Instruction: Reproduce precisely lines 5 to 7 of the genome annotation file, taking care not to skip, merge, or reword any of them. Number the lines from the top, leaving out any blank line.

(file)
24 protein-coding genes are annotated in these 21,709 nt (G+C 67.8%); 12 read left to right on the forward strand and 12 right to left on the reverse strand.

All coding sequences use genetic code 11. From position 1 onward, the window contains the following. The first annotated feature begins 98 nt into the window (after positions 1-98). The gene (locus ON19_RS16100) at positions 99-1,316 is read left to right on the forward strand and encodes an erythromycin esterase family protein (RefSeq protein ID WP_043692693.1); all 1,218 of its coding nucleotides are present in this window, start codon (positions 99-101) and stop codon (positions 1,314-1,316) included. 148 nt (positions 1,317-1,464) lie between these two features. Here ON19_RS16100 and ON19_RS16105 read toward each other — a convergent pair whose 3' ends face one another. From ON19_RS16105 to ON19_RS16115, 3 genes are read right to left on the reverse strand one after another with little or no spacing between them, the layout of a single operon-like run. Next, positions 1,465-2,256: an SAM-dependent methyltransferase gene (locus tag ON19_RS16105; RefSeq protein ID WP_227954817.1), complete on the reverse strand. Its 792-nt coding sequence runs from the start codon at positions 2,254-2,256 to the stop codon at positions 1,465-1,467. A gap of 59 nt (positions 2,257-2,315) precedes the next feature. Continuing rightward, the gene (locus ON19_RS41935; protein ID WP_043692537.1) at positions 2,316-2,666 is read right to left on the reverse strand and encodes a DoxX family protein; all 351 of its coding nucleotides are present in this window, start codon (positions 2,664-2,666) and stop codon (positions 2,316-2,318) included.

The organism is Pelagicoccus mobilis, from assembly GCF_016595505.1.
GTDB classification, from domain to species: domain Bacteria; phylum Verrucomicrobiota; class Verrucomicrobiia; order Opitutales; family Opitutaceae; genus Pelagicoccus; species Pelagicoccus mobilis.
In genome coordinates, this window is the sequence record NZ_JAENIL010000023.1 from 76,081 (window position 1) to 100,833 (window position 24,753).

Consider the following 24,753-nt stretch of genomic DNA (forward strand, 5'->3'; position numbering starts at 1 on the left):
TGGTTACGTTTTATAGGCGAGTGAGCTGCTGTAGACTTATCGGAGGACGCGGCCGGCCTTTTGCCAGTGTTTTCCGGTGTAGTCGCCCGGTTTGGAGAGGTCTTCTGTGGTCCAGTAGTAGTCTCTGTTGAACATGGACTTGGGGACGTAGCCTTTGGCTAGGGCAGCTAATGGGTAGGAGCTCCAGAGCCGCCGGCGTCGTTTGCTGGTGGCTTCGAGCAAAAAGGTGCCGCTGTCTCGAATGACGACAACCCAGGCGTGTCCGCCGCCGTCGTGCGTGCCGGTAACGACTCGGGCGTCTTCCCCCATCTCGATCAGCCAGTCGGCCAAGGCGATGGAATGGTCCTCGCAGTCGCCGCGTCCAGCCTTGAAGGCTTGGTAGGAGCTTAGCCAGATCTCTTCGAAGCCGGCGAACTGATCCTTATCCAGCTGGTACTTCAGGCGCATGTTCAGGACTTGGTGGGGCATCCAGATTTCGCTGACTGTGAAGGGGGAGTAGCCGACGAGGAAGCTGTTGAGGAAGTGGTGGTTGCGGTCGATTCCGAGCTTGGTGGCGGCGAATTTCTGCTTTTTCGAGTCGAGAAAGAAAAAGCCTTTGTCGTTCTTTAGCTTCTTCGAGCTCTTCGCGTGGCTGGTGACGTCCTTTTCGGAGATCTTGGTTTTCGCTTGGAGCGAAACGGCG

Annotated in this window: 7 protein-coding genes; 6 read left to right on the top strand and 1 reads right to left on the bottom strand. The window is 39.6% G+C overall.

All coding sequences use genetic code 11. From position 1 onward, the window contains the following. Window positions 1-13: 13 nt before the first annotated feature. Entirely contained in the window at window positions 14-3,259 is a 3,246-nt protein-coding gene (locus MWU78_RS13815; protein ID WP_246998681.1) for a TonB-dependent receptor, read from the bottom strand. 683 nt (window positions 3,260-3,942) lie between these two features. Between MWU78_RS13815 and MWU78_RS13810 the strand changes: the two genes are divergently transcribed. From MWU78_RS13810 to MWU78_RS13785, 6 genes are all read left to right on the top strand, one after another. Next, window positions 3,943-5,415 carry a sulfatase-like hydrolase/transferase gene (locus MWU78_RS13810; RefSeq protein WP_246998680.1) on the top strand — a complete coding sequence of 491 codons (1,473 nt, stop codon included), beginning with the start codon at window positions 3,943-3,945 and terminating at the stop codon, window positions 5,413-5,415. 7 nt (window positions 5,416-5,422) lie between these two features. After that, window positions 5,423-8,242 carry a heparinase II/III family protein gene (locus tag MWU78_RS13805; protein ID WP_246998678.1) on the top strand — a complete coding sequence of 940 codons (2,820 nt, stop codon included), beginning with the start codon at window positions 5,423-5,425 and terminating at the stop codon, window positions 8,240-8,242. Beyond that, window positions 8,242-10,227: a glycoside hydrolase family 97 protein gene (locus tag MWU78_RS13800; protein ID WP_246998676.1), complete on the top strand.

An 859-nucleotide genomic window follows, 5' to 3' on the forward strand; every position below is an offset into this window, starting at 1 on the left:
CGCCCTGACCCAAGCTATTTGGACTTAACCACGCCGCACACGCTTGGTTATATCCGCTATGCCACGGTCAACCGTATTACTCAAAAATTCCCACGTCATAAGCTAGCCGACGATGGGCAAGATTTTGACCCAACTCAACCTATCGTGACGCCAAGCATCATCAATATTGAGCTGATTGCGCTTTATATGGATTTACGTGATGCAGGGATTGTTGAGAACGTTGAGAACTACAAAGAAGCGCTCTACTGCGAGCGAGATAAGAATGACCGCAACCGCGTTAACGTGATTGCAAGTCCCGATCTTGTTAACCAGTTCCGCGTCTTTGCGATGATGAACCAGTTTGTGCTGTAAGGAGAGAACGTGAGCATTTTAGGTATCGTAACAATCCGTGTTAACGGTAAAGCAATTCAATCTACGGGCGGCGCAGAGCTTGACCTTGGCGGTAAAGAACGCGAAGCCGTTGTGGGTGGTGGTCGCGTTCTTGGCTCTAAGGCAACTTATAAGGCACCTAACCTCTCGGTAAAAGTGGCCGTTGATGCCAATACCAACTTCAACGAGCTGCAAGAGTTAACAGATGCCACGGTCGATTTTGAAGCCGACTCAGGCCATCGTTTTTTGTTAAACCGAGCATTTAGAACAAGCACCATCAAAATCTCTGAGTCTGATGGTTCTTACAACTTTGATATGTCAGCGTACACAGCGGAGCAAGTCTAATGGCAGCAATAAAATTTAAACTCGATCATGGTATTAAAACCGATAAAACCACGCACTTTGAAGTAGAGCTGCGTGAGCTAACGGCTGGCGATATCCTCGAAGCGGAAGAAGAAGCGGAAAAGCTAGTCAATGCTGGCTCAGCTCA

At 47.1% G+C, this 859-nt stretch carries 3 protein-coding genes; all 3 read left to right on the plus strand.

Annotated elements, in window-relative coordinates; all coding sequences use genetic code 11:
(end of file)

In genome coordinates, this window is the sequence record NZ_JAENIL010000023.1 from 76,081 (window position 1) to 100,833 (window position 24,753).

Consider the following 24,753-nt stretch of genomic DNA (forward strand, 5'->3'; position numbering starts at 1 on the left):
TGGTTACGTTTTATAGGCGAGTGAGCTGCTGTAGACTTATCGGAGGACGCGGCCGGCCTTTTGCCAGTGTTTTCCGGTGTAGTCGCCCGGTTTGGAGAGGTCTTCTGTGGTCCAGTAGTAGTCTCTGTTGAACATGGACTTGGGGACGTAGCCTTTGGCTAGGGCAGCTAATGGGTAGGAGCTCCAGAGCCGCCGGCGTCGTTTGCTGGTGGCTTCGAGCAAAAAGGTGCCGCTGTCTCGAATGACGACAACCCAGGCGTGTCCGCCGCCGTCGTGCGTGCCGGTAACGACTCGGGCGTCTTCCCCCATCTCGATCAGCCAGTCGGCCAAGGCGATGGAATGGTCCTCGCAGTCGCCGCGTCCAGCCTTGAAGGCTTGGTAGGAGCTTAGCCAGATCTCTTCGAAGCCGGCGAACTGATCCTTATCCAGCTGGTACTTCAGGCGCATGTTCAGGACTTGGTGGGGCATCCAGATTTCGCTGACTGTGAAGGGGGAGTAGCCGACGAGGAAGCTGTTGAGGAAGTGGTGGTTGCGGTCGATTCCGAGCTTGGTGGCGGCGAATTTCTGCTTTTTCGAGTCGAGAAAGAAAAAGCCTTTGTCGTTCTTTAGCTTCTTCGAGCTCTTCGCGTGGCTGGTGACGTCCTTTTCGGAGATCTTGGTTTTCGCTTGGAGCGAAACGGCG